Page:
BIG Wins the Stockholmsporten Master Plan

From bustler: BIG continues their winning  spree this time entering and (in my opinion) mastering the controversial territory of ‘Landscape Urbanism’ in a way that is fresh and intersects with both infrastructural and cultural  aspects of the sites environment as well as being a true interdisciplinary project with collaboration from all parties in the final product: I particularly like the way technical daring and technological innovation ( the sphere) combine with dramatic sculptural land-art and are shown off by digital representation, physical models and diagrams explain the intentions – no doubt contributing to their being selected as the winner:

Competition-winning design for the Stockholmsporten master plan by BIG in collaboration with Grontmij and Spacescape

Competition-winning design for the Stockholmsporten master plan by BIG in collaboration with Grontmij and Spacescape

“The Energy Valley is a cross-over between urbanism, landscape, architecture, art and infrastructure into a new neighborhood of Stockholm. Harnessing the momentum of the massive investment in tunnels and highways and putting the excess excavation to use as a man-made valley, we create an interdisciplinary hybrid of logistic, economic, environmental and social infrastructure.” Bjarke Ingels, Founder & Partner, BIG.The planned Hjulsta Intersection 15 km north of Stockholm where two European highways, the E18 and E4 Bypasses, converge into a three level intersection, amounts to the largest infrastructure project in Sweden, required due to the growth and development of the capital.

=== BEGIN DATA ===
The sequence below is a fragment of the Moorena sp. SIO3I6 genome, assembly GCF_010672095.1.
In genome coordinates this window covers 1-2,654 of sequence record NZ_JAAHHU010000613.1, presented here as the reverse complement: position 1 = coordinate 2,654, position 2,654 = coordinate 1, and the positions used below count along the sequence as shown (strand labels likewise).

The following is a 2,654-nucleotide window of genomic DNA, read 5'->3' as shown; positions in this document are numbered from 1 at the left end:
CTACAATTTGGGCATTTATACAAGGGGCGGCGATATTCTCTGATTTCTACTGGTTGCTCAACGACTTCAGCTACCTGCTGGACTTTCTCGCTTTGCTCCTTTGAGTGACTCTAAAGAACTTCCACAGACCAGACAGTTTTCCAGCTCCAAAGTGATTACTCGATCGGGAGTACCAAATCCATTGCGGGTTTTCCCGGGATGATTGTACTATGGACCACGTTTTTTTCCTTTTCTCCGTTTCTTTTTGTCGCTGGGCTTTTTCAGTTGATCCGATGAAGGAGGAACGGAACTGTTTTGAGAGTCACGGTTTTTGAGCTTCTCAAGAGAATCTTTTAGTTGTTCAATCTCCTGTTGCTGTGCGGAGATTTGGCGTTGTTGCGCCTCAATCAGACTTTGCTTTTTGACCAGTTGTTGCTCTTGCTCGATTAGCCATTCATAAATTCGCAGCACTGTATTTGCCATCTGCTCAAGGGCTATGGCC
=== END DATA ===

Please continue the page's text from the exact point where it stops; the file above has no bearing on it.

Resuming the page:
Visualization

Hierarchy of Infrastructure Needs via SustainableCitiesCollective

David Levinson of The Tranportationist postulates a way of prioritizing infrastructure investment that makes sense, even here in the Southern tip of Africa:


The figure shows the “Hierarchy of Infrastructure Needs”. It offers a useful organizational tool for considering the priorities of transport investment. Borrowing from Abraham Maslow, it suggests that the first priority, at the base of the hierarchy, is Infrastructure Preservation. Without existing infrastructure being maintained, everything else falls apart. Given current financing challenges, existing infrastructure is deteriorating. Fortunately, through investment this problem can be reversed. The first part of the proposal Fix it First, Expand It Second, Reward It Third: A New Strategy for America’s Highways by Matt Kahn and myself seeks to rectify this problem.

At the second level of the hierarchy is Safety. If people do not feel safe, they will not travel by that mode. We see this in urban transit, aviation, and in adverse weather. Over 30,000 Americans die in road crashes annually, a vast improvement over previous years. Still, that is far too many, and one of the highest unaddressed costs of transportation. People overestimate their safety by car (and underestimate it by other modes), perhaps because they feel in control. Most safety progress will occur due to vehicle improvements and changes in driver behavior, (and ideally taking the driver out of the loop) but safety can be enhanced through select infrastructure improvement projects.

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